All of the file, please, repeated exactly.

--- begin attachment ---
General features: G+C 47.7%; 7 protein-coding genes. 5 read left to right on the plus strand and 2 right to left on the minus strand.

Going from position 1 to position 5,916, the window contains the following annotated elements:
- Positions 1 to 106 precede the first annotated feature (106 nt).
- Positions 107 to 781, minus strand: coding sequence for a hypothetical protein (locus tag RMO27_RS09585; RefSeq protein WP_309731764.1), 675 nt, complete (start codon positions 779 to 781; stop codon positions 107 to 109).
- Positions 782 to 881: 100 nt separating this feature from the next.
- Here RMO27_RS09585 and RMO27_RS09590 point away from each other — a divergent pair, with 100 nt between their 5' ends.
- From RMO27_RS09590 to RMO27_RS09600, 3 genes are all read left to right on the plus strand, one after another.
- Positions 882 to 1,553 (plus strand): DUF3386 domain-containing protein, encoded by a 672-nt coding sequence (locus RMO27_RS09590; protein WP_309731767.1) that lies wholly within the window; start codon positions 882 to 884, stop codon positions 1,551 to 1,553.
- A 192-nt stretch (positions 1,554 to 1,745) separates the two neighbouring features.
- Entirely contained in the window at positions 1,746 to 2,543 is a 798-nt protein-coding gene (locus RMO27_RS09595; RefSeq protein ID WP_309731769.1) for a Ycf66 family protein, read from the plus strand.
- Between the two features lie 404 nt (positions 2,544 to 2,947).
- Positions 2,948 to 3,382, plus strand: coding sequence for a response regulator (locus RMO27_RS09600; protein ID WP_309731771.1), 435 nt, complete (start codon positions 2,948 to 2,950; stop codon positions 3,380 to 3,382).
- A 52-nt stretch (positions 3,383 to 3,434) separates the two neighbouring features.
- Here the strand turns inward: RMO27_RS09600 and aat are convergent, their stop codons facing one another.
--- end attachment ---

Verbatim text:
General features: G+C 47.7%; 7 protein-coding genes. 5 read left to right on the plus strand and 2 right to left on the minus strand.

Going from position 1 to position 5,916, the window contains the following annotated elements:
- Positions 1 to 106 precede the first annotated feature (106 nt).
- Positions 107 to 781, minus strand: coding sequence for a hypothetical protein (locus tag RMO27_RS09585; RefSeq protein WP_309731764.1), 675 nt, complete (start codon positions 779 to 781; stop codon positions 107 to 109).
- Positions 782 to 881: 100 nt separating this feature from the next.
- Here RMO27_RS09585 and RMO27_RS09590 point away from each other — a divergent pair, with 100 nt between their 5' ends.
- From RMO27_RS09590 to RMO27_RS09600, 3 genes are all read left to right on the plus strand, one after another.
- Positions 882 to 1,553 (plus strand): DUF3386 domain-containing protein, encoded by a 672-nt coding sequence (locus RMO27_RS09590; protein WP_309731767.1) that lies wholly within the window; start codon positions 882 to 884, stop codon positions 1,551 to 1,553.
- A 192-nt stretch (positions 1,554 to 1,745) separates the two neighbouring features.
- Entirely contained in the window at positions 1,746 to 2,543 is a 798-nt protein-coding gene (locus RMO27_RS09595; RefSeq protein ID WP_309731769.1) for a Ycf66 family protein, read from the plus strand.
- Between the two features lie 404 nt (positions 2,544 to 2,947).
- Positions 2,948 to 3,382, plus strand: coding sequence for a response regulator (locus RMO27_RS09600; protein ID WP_309731771.1), 435 nt, complete (start codon positions 2,948 to 2,950; stop codon positions 3,380 to 3,382).
- A 52-nt stretch (positions 3,383 to 3,434) separates the two neighbouring features.
- Here the strand turns inward: RMO27_RS09600 and aat are convergent, their stop codons facing one another.